Steel that soars
For more than a century, builders have faced severe design restrictions in downtown Santa Fe. But not too far away, in the revitalized Railyard district, some very interesting buildings have appeared. The most recent project, now under construction, is a group of very modern homes boasting dramatically curved roofs that recall World War II-era Quonset huts. Called the Greathouse Railyard Lofts by owner and designer Stephanie Sandston, they occupy one of the last available parcels in the lively Baca District. On the cover is a swooping section of a Greathouse Lofts rooftop; photo Luis Sánchez Saturno/The New Mexican.
A new color is on the rise in the Baca District of the Santa Fe Railyard. It’s not the stucco brown of the downtown historic district. It’s not the baby blue of the old Captain Marble building. It’s not the reds of the Raven and La Puerta buildings, nor is it the brown and black of the Trailhead Building, which was recently adapted by the husband-wife team of Andres Paglayan and Solange Serquis from the historic Monte Vista Fuel & Feed warehouse.
It is metallic silver. With a spate of new construction during the past eight years or so, the Baca District has become a gallery of galvanized-steel buildings in shapes that can verge on the experimental.
Exceptional examples include the Molecule design showroom, fashioned by Adriana Siso from 11 I international shipping containers. There is also Jonah Stanford’s Needbased Inc. office and the Ricardo Mazal studio next door. The newest gleaming entry is the Greathouse Railyard Lofts, under construction at 930 Shoofly Street by Stephanie Sandston.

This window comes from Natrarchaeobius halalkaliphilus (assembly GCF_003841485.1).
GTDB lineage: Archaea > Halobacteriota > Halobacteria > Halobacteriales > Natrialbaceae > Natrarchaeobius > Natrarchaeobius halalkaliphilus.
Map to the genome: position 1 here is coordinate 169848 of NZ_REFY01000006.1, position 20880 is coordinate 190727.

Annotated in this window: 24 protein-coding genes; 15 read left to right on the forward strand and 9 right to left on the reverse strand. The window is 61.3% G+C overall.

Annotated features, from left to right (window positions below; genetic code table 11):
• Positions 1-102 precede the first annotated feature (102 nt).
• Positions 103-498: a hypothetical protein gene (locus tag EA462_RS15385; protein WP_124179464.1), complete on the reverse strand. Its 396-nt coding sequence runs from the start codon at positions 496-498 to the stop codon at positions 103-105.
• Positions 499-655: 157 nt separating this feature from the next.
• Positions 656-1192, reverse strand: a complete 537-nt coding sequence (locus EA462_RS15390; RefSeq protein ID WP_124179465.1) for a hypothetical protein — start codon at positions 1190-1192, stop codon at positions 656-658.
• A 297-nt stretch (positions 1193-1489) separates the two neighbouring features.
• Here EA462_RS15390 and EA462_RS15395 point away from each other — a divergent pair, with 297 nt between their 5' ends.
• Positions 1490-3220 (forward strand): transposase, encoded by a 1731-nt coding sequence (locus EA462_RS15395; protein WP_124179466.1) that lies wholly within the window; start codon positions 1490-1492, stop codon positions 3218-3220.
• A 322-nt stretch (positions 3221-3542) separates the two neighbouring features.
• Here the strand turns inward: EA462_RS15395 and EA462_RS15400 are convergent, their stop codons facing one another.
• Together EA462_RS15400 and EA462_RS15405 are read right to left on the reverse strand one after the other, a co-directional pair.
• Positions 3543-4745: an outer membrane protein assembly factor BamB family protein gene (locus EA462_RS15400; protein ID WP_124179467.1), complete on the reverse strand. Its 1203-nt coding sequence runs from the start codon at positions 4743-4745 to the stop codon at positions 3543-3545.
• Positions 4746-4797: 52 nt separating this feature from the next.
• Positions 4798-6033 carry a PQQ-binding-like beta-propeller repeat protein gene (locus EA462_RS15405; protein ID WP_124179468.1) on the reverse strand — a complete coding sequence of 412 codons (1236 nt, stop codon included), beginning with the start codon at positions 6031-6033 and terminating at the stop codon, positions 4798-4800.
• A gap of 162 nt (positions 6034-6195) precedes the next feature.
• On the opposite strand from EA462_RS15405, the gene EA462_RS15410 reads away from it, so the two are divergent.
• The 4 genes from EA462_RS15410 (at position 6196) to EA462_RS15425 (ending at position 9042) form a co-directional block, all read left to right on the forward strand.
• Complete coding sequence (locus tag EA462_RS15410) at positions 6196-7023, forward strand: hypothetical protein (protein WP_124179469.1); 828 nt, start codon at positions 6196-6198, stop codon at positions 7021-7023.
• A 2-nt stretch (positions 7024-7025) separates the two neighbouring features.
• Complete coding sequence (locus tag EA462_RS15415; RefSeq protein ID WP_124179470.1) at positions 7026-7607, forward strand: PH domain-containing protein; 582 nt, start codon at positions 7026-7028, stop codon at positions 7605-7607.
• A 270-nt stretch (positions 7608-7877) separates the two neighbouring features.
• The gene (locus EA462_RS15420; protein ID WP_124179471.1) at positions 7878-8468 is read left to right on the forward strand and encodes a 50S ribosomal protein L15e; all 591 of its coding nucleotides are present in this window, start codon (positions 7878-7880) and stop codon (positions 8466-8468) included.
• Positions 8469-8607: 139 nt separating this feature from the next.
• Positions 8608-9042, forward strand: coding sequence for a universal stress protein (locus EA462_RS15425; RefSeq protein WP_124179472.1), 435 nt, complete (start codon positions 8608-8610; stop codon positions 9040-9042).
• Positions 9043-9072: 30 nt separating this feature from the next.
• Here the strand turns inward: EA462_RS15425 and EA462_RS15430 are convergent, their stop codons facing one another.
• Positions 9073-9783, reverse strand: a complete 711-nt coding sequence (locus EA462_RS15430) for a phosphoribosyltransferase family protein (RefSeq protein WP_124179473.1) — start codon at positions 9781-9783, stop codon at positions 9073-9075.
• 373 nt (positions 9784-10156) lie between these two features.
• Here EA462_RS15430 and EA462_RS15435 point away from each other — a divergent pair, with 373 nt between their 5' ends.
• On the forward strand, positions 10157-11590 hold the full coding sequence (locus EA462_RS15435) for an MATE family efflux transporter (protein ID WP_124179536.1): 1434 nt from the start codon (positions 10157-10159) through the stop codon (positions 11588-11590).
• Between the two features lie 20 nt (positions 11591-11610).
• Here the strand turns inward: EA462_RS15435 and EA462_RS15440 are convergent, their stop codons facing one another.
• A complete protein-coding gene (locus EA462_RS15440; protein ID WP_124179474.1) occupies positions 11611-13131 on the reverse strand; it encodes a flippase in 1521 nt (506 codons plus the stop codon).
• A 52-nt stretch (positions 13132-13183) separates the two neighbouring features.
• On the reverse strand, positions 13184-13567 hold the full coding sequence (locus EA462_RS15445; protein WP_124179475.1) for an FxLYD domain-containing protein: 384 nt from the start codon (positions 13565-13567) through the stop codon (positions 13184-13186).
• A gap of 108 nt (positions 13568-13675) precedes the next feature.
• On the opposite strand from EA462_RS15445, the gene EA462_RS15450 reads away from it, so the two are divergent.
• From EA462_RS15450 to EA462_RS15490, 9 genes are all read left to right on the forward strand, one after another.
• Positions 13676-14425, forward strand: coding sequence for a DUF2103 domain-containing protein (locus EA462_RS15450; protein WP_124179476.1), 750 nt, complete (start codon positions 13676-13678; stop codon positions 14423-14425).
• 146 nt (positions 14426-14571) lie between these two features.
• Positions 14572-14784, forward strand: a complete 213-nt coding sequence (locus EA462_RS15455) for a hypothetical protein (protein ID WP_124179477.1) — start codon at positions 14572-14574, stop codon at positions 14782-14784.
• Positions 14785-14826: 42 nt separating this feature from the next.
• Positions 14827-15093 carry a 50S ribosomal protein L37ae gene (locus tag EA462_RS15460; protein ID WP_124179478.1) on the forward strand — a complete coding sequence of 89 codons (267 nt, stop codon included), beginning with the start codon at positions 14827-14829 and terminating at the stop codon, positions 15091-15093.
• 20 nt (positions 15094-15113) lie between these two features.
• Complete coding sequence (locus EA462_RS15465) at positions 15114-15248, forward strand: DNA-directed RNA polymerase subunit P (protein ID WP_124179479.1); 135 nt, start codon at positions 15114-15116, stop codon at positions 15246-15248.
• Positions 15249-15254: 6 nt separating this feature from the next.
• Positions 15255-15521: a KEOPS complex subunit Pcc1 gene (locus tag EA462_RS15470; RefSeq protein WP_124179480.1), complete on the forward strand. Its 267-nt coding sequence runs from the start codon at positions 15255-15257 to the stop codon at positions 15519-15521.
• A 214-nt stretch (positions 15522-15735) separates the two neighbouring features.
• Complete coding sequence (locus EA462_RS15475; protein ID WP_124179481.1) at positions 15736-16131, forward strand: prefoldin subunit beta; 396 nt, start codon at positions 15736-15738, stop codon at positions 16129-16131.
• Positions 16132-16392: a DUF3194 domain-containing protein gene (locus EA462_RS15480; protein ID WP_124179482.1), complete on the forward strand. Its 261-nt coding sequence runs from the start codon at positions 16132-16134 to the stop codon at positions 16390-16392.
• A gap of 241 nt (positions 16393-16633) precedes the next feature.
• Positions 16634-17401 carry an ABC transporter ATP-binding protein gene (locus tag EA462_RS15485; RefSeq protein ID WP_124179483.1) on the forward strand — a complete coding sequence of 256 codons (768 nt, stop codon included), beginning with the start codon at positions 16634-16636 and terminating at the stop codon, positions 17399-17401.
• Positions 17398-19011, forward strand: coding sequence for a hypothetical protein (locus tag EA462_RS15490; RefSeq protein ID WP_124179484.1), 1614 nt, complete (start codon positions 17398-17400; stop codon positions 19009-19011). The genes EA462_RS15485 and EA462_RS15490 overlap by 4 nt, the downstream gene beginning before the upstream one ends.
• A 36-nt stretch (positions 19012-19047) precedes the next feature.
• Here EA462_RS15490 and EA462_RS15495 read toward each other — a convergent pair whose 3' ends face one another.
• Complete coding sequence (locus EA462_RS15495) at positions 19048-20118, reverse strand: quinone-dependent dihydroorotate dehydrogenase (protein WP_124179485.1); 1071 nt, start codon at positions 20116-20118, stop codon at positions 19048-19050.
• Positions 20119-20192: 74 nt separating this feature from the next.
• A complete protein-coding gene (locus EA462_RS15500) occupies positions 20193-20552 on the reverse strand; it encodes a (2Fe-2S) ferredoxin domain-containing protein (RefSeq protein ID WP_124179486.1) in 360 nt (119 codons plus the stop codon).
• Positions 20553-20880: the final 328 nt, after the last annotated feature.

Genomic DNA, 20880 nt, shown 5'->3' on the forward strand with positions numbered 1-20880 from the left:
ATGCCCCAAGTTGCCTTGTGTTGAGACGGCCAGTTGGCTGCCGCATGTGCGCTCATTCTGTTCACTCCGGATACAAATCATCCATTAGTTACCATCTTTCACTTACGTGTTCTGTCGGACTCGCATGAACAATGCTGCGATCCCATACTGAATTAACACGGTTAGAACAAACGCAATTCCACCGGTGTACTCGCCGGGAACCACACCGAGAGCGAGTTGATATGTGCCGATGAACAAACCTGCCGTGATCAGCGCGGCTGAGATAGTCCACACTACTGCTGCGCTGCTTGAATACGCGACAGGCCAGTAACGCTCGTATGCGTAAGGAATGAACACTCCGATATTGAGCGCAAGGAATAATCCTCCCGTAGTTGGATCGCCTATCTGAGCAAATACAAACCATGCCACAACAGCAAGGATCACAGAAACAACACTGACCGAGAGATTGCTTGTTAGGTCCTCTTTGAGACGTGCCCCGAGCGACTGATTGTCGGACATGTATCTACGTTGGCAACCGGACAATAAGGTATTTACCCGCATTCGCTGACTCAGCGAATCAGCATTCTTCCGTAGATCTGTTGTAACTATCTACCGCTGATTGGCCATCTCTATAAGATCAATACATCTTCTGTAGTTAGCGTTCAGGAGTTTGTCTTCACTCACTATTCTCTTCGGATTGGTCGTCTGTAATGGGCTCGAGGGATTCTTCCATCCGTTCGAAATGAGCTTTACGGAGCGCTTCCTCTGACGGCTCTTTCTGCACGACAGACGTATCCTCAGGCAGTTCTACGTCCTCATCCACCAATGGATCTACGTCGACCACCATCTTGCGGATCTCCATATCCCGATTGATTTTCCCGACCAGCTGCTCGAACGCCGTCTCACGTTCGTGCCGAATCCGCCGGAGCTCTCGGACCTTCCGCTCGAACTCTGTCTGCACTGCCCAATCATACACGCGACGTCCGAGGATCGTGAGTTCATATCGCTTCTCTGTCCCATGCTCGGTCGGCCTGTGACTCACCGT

Sandston’s project will include two 1,100-squarefoot loft units, a casita guest studio, and her own 1,800-square-foot home, which will resemble the Quonset hut aesthetic of her other buildings, but with a courtyard. Prices for the lofts aren’t yet set.
“I hope it will all be finished this fall,” said Sandston, who isn’t an architect but has extensive experience in the design world. “Then my friend, Michael Golino, is building right next door and that’s going to be beautiful, too.”
The rounded steel Greathouse roofs are anchored by poured-concrete stem walls. They’re reminiscent of a type of corrugated-metal building that became popular during World War II for its simplicity and quick erection time. “My mom is from a big ranching family in Utah, and there were Quonset huts on the ranch and I always loved them,” Sandston said. “I have been playing with ways to deconstruct a Quonset. What I did here, you get the curved steel but you get all the control of a modern building with the flat sides.”
As opposed to the traditional prefab buildings, in which the curved metal runs right down to the ground, her innovative “partial Quonset” incorporates flat-wall elements. In another departure from the historic steel huts, she designed her loft units with large glass doors and windows to provide plenty of cloud views and energy-efficient daylighting.
The warehouse aesthetic of the Santa Fe Railyard appeals to Sandston. “I love it. It’s the opportunity
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